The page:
- Released: April 13, 2010
- Label: Manifesto Records
- 2.Police Truck
- 3.Kill the Poor
- 4.Holiday in Cambodia
- 5.Moon Over Marin
- 6.California Uber Alles
- 7.MTV Get Off the Air
- 8.Too Drunk to Fuck
- 9.Goons of Hazzard
- 10.This Could Be Anywhere
- 11.Forward to Death
- 12.I Am the Owl
The Dead Kennedys: Klaus Flouride (vocals, bass); D.H. Peligro (vocals, drums); Jello Biafra (vocals); East Bay Ray (guitar, electric 12-string, echoplex).
Recorded live at The Elite Club, San Francisco, California on March 20, 1982; The Stone, San Francisco, California on February 16, 1986; The Stone, Palo Alto, California on February 17, 1986; University Of California, Davis, California on February 21, 1986.
Digtitally remastered by John Cuniberti (The Plant Mastering, Sausalito, California).
Personnel: D.H. Peligro (vocals, drums); Klaus Flouride (vocals); East Bay Ray (guitar, electric guitar).
Audio Mixer: East Bay Ray.
Recording information: Elite Club, San Francisco, CA; The Stone, Palo Alto, CA; The Stone, San Francisco, CA; University of California, Davis, CA.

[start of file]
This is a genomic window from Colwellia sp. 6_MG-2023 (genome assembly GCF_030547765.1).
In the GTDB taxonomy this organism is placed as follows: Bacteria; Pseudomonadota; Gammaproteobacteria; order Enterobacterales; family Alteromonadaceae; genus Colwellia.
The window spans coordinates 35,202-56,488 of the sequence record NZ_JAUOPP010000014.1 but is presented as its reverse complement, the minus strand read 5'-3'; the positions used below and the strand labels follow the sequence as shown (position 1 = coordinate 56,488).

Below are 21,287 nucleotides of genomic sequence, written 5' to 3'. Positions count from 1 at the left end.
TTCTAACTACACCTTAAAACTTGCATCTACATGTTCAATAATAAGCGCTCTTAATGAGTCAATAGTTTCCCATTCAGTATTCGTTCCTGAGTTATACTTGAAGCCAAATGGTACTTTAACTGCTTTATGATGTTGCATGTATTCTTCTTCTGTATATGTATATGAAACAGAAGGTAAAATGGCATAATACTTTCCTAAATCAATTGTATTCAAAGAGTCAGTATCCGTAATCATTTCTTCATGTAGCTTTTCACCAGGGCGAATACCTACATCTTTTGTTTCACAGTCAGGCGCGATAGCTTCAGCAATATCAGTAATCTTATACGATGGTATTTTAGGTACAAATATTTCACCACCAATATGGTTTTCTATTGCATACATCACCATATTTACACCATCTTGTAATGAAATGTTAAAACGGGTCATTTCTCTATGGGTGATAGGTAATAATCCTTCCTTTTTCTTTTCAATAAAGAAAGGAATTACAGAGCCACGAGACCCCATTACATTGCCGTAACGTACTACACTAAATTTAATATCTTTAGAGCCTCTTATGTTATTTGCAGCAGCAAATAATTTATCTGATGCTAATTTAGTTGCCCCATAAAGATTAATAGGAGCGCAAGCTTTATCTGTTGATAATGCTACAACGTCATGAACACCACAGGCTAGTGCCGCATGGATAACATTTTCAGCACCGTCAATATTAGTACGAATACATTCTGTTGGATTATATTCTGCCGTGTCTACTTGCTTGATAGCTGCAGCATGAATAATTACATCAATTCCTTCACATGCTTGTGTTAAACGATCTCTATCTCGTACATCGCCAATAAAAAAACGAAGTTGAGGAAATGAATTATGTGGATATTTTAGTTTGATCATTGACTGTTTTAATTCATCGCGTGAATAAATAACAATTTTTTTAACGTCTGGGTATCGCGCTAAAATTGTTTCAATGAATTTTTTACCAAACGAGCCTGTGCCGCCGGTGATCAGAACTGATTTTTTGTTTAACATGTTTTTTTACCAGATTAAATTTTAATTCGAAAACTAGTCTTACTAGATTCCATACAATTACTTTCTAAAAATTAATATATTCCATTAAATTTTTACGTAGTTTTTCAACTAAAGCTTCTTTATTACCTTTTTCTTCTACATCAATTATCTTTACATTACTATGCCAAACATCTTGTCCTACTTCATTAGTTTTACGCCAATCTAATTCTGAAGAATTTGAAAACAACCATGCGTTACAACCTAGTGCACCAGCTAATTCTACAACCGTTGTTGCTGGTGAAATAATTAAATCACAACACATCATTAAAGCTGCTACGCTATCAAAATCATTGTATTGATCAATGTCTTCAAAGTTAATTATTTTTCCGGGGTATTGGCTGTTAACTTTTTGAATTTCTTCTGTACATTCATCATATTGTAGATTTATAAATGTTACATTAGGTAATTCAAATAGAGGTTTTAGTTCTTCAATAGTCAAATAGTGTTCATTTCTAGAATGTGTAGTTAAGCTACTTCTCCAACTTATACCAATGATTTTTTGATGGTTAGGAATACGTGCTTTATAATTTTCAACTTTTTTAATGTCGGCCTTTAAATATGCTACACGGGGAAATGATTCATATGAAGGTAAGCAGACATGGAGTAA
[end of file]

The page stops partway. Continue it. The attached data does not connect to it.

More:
Photographers: Chester Simpson; Sue Brisk.
Jello Biafra would never have released this. The result of a judge siding with the other three members in their lawsuit against singer/leader Biafra, this live LP and the reissues of their LPs via license is messy. On one hand, the matter was decided in open court, rightly or wrongly, and we certainly don't blame Manifesto for taking on the valuable catalog once it became legally East Bay Ray's, D.H. Peligro's, and Klaus Flouride's to barter. And it's not our place to tell the curious not to buy these rather fine records, either. It just feels hollow, somehow. Ray, Peligro, and Flouride don't know how lucky they were that Biafra kept control of the catalog from the onset, released it all on his own Alternative Tentacles, and kept it all in print. They've been paid hundreds of thousands of dollars over two decades, while pretty much every other musician in the other punk/hardcore bands were ripped off by shady, bankrupt indie labels. One feels sympathy with Biafra's side of a dispute over a minimal accounting error. And his refusal to exploit the catalog strikes me as fair enough. Secondly, it was Biafra's personality, knowledge, crazy antics, and most of all his astounding, singular lyrics that made the band so popular. Biafra's crack about his vocals coming in and out (due to the chaos of those old shows, he never worried much about staying on mic) is entirely valid. The LP sounds great otherwise. Culled from four different shows after Peligro joined in 1982, the sound is consistent, the set list inspired, the playing sharper than many of their New York shows, and the live photos are first-rate history. Call this the one good thing that came out of the bitter suit. (Sorry, Jello!) ~ Jack Rabid